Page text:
Why Healthy Diets Don’t EVER Include Soy Milk (+ Video)Updated: February 03, 2018 Healthy Living
This favorable opinion of soy milk abruptly changed when I became pregnant with my first child in 1998. Suddenly, I didn’t want my daily glass or two of organic vanilla soy milk anymore. The thought of taking a sip made me nauseous even though my morning sickness was minimal. Worse, the smell of the stuff made me gag. Figuring my body was instinctively trying to communicate something my intellect didn’t quite yet understand, I threw out my carton of soy milk and never bought it again.
A couple of years later, I revisited the issue of soy milk when my first baby was ready to be weaned. I didn’t want him drinking pasteurized supermarket milk loaded with steroids and hormones. I also knew that organic milk wasn’t much better due to the high amount of processing which denatures the milk proteins. Research reveals a dirty little secret about UHT organic milk. It is packaged in plastic lined aseptic cartons with the boiling hot milk poured in before sealing. This effectively sterilizes the container allowing the milk to be shelf stable for months. But, leaching of chemicals from the plastic into the organic milk no doubt occurs.
As a confused Mom, I asked my practitioner at the time about whether soy milk or a soy milk/rice milk blend would be a good choice for my toddler. Thank goodness for his emphatic “no” answer. His candor likely saved my son and future children from health issues down the road.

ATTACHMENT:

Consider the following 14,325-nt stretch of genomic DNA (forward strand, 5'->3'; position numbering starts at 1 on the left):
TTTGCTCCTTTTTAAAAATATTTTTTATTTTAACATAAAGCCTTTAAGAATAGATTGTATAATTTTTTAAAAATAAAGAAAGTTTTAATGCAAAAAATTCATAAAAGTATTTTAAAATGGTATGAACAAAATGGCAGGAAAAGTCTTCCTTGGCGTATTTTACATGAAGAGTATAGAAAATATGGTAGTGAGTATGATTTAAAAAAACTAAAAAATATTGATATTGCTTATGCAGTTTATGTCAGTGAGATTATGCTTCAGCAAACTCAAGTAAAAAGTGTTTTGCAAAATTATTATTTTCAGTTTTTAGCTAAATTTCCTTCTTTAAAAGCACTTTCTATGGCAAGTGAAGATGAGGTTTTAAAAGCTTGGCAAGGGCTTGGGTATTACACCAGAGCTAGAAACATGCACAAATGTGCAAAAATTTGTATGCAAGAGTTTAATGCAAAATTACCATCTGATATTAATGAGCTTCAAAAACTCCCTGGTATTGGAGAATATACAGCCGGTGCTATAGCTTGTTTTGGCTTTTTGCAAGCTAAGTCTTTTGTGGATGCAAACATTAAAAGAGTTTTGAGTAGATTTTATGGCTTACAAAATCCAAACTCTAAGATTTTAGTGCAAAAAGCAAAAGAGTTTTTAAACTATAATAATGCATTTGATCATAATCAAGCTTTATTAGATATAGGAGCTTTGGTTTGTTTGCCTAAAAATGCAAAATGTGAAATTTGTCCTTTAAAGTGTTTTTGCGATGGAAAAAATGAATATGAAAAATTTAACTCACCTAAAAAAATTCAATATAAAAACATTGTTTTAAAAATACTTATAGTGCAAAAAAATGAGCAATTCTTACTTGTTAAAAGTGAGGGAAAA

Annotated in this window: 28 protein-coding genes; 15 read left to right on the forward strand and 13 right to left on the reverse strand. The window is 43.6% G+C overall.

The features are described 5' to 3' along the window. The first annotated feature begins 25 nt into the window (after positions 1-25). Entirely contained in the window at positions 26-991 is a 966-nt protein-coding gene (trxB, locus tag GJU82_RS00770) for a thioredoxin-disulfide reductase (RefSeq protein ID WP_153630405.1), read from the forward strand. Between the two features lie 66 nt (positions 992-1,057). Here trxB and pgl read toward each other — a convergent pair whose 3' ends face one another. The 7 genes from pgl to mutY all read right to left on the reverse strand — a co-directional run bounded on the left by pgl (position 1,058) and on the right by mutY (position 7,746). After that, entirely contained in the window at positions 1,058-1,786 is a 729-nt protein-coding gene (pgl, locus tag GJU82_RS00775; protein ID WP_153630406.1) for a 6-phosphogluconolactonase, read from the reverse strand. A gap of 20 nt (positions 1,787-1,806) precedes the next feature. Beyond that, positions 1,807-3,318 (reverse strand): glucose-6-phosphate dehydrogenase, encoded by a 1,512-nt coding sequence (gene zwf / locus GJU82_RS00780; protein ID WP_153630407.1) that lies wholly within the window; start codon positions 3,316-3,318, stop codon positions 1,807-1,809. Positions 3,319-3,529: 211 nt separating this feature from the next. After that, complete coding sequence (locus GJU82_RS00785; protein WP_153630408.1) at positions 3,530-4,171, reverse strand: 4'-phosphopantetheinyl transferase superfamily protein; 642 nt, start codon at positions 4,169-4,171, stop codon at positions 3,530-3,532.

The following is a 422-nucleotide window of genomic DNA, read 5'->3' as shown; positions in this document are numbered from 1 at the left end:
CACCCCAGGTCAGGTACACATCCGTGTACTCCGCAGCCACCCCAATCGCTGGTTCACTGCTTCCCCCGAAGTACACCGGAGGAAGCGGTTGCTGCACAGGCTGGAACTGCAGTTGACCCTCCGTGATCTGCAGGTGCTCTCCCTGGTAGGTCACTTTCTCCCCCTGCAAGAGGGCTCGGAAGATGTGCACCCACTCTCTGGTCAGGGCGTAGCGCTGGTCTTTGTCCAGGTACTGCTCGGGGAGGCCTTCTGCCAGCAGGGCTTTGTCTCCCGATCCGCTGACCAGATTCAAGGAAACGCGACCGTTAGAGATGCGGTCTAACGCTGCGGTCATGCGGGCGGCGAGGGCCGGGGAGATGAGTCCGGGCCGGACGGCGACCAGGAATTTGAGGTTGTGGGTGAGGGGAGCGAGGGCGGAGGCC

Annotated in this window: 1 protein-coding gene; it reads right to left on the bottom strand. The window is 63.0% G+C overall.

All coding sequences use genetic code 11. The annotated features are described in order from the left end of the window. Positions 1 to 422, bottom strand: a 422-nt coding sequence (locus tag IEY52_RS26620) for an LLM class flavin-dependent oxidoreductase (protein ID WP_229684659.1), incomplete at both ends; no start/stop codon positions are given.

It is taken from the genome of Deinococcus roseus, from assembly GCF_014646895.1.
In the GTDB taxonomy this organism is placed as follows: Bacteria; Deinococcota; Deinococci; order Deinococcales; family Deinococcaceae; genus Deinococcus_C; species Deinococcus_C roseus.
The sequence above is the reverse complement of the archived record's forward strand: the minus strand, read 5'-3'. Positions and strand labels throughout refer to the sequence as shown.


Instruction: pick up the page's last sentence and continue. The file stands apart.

What’s Wrong with One Glass of Soy Milk Per Day?
For those examining the issue of whether or not to drink soy milk, the overly sweetened, synthetically fortified soy milk brands from the store stand out as unhealthy. But what about the organic unsweetened ones? Can these be considered a healthy type of soy milk?
Dr. Kaayla Daniel PhD, author of The Whole Soy Story says that even organic, unsweetened soya milk with no additives is a risky choice.
The high level of anti-nutrients in the form of phytates and protease inhibitors combined with hormone disrupting isoflavones (phytoestrogens) in a single glass is such that consuming even that small amount every day could lead to thyroid damage within just a few months (1).
I have always counted myself extremely fortunate that I didn’t blow out my thyroid during those years of soy milk drinking before I had children. Many others are not so lucky. The hypothyroid epidemic is especially prevalent among women with hot flashes sold the bill of goods that soy can help alleviate menopause symptoms.
Soya Milk and SODD
It’s not just the delicate thyroid gland that is at risk either. Regular consumption of soy milk, or soya milk as it is called in other countries, exposes a person to what’s known as Soy Originated Disease and Disorders or SODD.
The list of conditions that fall under SODD include the following:
- thyroid damage
- soy allergies
- immune system breakdown
- reproductive disorders (including infertility)
- ADD/ADHD and other behavioral and learning disabilities
- violent tendencies
- other mental health issues
Soy Milk for Children
Unfortunately, babies whose parents unwittingly put them on soy formula, “soy milk for babies”, at the recommendation of a well meaning, but poorly researched practitioner are most at risk for these long term problems.
Children fed soy infant formula during the first six months of life are at risk for excessive levels of manganese. Manganese found in soy formula are 50-80 times the amount found in breastmilk, commercial or homemade dairy formula (2).